“Each group gets anything ranging from 1 to 10 carats per shift, which runs into thousands of carats per week.
“Our government can’t deal with diamond smuggling because it has criminalised artisanal mining,” Maguwu, who has been calling for ways in which panning of diamonds can be legalised, said.
He described as a win-win situation because the panners will sell directly to government agents, hence the revenue gets to government.
Maguwu argued that arresting and prosecuting the panners will not stop diamond smuggling, hence it was better to grant panners permission to mine and in turn, get the diamonds and bring them into the formal market where taxes will be honoured.
“The only reasonable way to deal with smuggling is to regularise artisanal mining and offer competitive prices for the diamonds,” he added.
According to investigations by the Zimbabwe Environmental Law Association (Zela), law enforcers and customs officials manning the Mozambican-Zimbabwean Forbes Border Post are equally to blame for smuggling.
Zela’s Shamiso Mtisi told the Parliamentary Portfolio Committee for Mines and Energy on Friday last week that smuggling of diamonds into countries like Mozambique was rife.
Mtisi said efforts must be made to ensure the country sticks to the Kimberley Process Certification Scheme (KPCS) and also tighten border control to avoid leakages.
“Diamonds are susceptible to smuggling and in Marange we have had syndicates involving diggers, dealers, police and the military to take diamonds out of Marange,” Mtisi said.
“What it means is that there is inadequate security and it means there is non-compliance with Kimberley Process Certification Scheme minimum requirements.
“It also means there isn’t enough co-operation between the law enforcement agents and the customs department at the border posts, especially Forbes, where diamonds are being smuggled into Mozambique although they end up in countries such as South Africa, Kenya, Dubai, China and others,” he said.
Zimbabwe Republic Police’s Manicaland spokesman Tavhiringwa Kakohwa told this publication last Tuesday that he had no records of escalating illegal diamond dealings although police sources claim almost on a daily basis, they make arrests of people trespassing into the diamond fields.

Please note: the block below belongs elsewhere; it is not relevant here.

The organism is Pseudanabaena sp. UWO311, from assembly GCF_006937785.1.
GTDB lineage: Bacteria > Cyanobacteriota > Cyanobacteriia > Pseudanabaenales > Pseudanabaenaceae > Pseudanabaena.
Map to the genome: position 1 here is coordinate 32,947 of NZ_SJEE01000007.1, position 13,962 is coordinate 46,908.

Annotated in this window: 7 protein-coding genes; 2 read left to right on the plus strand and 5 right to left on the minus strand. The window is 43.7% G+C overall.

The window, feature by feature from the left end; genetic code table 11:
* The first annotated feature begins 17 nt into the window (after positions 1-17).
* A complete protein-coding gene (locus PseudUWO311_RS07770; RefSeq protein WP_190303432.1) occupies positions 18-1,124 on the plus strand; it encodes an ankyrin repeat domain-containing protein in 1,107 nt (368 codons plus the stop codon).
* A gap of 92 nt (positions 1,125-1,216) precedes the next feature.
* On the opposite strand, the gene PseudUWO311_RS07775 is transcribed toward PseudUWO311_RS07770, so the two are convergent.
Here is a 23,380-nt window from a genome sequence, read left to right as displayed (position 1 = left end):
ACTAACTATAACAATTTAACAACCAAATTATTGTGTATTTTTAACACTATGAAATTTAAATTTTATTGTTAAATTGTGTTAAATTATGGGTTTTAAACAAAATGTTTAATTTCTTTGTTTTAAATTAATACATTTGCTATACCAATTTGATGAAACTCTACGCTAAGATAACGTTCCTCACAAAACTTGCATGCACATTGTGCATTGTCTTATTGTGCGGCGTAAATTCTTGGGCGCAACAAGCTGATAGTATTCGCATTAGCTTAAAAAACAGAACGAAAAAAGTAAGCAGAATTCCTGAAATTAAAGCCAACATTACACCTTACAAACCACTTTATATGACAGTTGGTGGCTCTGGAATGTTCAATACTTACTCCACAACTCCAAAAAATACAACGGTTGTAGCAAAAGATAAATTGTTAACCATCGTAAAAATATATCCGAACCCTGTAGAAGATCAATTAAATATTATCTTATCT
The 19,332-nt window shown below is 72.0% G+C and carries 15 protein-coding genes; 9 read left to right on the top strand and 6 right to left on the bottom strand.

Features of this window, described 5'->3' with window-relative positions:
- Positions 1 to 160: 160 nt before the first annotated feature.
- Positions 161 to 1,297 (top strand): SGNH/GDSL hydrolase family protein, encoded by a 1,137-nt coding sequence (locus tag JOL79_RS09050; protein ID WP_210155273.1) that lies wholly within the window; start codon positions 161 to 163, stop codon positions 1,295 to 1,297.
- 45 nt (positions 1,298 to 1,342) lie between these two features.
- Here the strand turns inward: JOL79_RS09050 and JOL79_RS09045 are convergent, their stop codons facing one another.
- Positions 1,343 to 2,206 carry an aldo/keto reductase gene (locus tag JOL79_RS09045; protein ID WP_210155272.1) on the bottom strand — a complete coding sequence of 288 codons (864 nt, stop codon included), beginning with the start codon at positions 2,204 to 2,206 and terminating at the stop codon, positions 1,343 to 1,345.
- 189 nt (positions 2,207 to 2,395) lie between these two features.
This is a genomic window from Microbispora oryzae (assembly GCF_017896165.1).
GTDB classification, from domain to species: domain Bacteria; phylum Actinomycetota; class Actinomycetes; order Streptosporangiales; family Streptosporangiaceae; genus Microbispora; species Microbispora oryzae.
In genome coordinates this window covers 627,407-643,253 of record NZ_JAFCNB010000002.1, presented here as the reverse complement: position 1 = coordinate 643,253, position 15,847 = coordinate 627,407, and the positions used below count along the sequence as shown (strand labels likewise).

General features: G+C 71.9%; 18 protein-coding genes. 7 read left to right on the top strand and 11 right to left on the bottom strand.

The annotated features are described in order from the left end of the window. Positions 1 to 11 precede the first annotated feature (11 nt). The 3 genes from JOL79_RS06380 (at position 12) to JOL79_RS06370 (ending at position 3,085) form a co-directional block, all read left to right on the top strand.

On Monday February 19 and at Mutare magistrates’ courts, five suspected illegal diamond dealers from Chimamani district appeared before magistrate Tendai Mahwe after they were found in possession of 10 pieces of diamonds in Mutare.
ZCDC chief executive officer Morris Mpofu confirmed trespassing by illegal panners into their diamond concessions thereby fuelling the smuggling of diamonds.
He said the only effective way of dealing with smuggling was to close the market.
“You know in the alluvial diamond mining environment diamonds are easy to pick up so I cannot say we are not having our fair share of illegal panning, but the reason why they are coming in Chiadzwa to pick diamonds is because there is a market,” he said.
“What we need is good security and risk management so that we close that market so that they won’t have anywhere to sell those diamonds. So the market is the problem and we need to solve that by enhancing security.
“We are engaging reputable international consultancies (who) are coming to do an audit of the whole value chain of the diamond process to ensure that we protect our KPCS licence because the moment we continue to have exposes and leakages, we can have challenges in the future,” he added.
l This story was written as part of Wealth of Nations, a media skills development programme run by the Thomson Reuters Foundation.